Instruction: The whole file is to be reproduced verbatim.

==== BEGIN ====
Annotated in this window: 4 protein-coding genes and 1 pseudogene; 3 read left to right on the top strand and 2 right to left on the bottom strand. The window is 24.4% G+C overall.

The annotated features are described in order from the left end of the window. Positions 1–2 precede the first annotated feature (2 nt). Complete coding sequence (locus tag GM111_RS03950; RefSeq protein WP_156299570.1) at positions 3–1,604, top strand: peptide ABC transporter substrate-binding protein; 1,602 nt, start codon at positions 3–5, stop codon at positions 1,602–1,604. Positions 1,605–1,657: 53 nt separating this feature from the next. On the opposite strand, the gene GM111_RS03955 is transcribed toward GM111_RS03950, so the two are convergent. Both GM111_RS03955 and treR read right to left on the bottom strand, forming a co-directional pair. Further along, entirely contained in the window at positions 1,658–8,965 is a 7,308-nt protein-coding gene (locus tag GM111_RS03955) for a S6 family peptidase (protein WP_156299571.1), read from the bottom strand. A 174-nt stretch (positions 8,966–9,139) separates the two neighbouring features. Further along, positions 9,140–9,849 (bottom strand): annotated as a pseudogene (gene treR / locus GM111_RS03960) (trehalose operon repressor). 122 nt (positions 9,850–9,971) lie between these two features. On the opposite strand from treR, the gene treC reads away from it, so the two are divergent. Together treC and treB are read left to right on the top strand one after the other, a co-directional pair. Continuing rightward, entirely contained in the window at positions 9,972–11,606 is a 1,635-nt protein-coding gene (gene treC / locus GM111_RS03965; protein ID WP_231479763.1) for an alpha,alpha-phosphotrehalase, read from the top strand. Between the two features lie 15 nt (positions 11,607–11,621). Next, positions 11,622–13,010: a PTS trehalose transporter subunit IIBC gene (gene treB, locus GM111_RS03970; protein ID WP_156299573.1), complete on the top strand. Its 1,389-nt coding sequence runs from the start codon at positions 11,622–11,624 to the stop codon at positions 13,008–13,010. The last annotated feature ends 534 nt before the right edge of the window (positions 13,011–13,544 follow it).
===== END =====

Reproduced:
Annotated in this window: 4 protein-coding genes and 1 pseudogene; 3 read left to right on the top strand and 2 right to left on the bottom strand. The window is 24.4% G+C overall.

The annotated features are described in order from the left end of the window. Positions 1–2 precede the first annotated feature (2 nt). Complete coding sequence (locus tag GM111_RS03950; RefSeq protein WP_156299570.1) at positions 3–1,604, top strand: peptide ABC transporter substrate-binding protein; 1,602 nt, start codon at positions 3–5, stop codon at positions 1,602–1,604. Positions 1,605–1,657: 53 nt separating this feature from the next. On the opposite strand, the gene GM111_RS03955 is transcribed toward GM111_RS03950, so the two are convergent. Both GM111_RS03955 and treR read right to left on the bottom strand, forming a co-directional pair. Further along, entirely contained in the window at positions 1,658–8,965 is a 7,308-nt protein-coding gene (locus tag GM111_RS03955) for a S6 family peptidase (protein WP_156299571.1), read from the bottom strand. A 174-nt stretch (positions 8,966–9,139) separates the two neighbouring features. Further along, positions 9,140–9,849 (bottom strand): annotated as a pseudogene (gene treR / locus GM111_RS03960) (trehalose operon repressor). 122 nt (positions 9,850–9,971) lie between these two features. On the opposite strand from treR, the gene treC reads away from it, so the two are divergent. Together treC and treB are read left to right on the top strand one after the other, a co-directional pair. Continuing rightward, entirely contained in the window at positions 9,972–11,606 is a 1,635-nt protein-coding gene (gene treC / locus GM111_RS03965; protein ID WP_231479763.1) for an alpha,alpha-phosphotrehalase, read from the top strand. Between the two features lie 15 nt (positions 11,607–11,621). Next, positions 11,622–13,010: a PTS trehalose transporter subunit IIBC gene (gene treB, locus GM111_RS03970; protein ID WP_156299573.1), complete on the top strand. Its 1,389-nt coding sequence runs from the start codon at positions 11,622–11,624 to the stop codon at positions 13,008–13,010. The last annotated feature ends 534 nt before the right edge of the window (positions 13,011–13,544 follow it).